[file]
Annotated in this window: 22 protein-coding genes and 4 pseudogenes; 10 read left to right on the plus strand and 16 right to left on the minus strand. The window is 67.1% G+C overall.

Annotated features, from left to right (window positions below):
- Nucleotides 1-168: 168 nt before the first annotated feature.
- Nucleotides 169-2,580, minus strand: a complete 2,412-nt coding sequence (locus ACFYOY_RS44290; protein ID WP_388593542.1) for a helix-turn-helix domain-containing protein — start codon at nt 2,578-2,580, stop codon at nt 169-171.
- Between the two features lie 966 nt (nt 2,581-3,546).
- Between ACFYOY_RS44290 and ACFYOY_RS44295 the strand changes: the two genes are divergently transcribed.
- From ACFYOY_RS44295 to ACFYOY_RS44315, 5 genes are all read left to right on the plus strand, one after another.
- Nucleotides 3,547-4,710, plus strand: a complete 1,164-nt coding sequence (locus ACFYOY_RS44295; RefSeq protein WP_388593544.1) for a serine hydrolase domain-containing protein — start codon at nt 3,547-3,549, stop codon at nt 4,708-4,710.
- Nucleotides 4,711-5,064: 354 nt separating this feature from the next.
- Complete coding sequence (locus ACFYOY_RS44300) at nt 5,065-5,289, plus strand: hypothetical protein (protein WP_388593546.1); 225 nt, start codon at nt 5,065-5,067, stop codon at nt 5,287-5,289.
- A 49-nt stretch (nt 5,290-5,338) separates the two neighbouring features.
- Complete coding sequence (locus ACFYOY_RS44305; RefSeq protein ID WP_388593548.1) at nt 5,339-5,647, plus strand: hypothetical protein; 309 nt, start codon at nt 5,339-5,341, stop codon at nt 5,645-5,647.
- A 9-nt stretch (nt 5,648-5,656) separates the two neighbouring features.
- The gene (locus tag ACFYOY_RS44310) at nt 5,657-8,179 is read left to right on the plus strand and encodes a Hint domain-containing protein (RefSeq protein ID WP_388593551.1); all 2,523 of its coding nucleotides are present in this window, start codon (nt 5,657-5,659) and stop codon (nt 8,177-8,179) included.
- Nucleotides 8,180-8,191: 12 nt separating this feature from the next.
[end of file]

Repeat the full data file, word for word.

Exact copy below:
Annotated in this window: 22 protein-coding genes and 4 pseudogenes; 10 read left to right on the plus strand and 16 right to left on the minus strand. The window is 67.1% G+C overall.

Annotated features, from left to right (window positions below):
- Nucleotides 1-168: 168 nt before the first annotated feature.
- Nucleotides 169-2,580, minus strand: a complete 2,412-nt coding sequence (locus ACFYOY_RS44290; protein ID WP_388593542.1) for a helix-turn-helix domain-containing protein — start codon at nt 2,578-2,580, stop codon at nt 169-171.
- Between the two features lie 966 nt (nt 2,581-3,546).
- Between ACFYOY_RS44290 and ACFYOY_RS44295 the strand changes: the two genes are divergently transcribed.
- From ACFYOY_RS44295 to ACFYOY_RS44315, 5 genes are all read left to right on the plus strand, one after another.
- Nucleotides 3,547-4,710, plus strand: a complete 1,164-nt coding sequence (locus ACFYOY_RS44295; RefSeq protein WP_388593544.1) for a serine hydrolase domain-containing protein — start codon at nt 3,547-3,549, stop codon at nt 4,708-4,710.
- Nucleotides 4,711-5,064: 354 nt separating this feature from the next.
- Complete coding sequence (locus ACFYOY_RS44300) at nt 5,065-5,289, plus strand: hypothetical protein (protein WP_388593546.1); 225 nt, start codon at nt 5,065-5,067, stop codon at nt 5,287-5,289.
- A 49-nt stretch (nt 5,290-5,338) separates the two neighbouring features.
- Complete coding sequence (locus ACFYOY_RS44305; RefSeq protein ID WP_388593548.1) at nt 5,339-5,647, plus strand: hypothetical protein; 309 nt, start codon at nt 5,339-5,341, stop codon at nt 5,645-5,647.
- A 9-nt stretch (nt 5,648-5,656) separates the two neighbouring features.
- The gene (locus tag ACFYOY_RS44310) at nt 5,657-8,179 is read left to right on the plus strand and encodes a Hint domain-containing protein (RefSeq protein ID WP_388593551.1); all 2,523 of its coding nucleotides are present in this window, start codon (nt 5,657-5,659) and stop codon (nt 8,177-8,179) included.
- Nucleotides 8,180-8,191: 12 nt separating this feature from the next.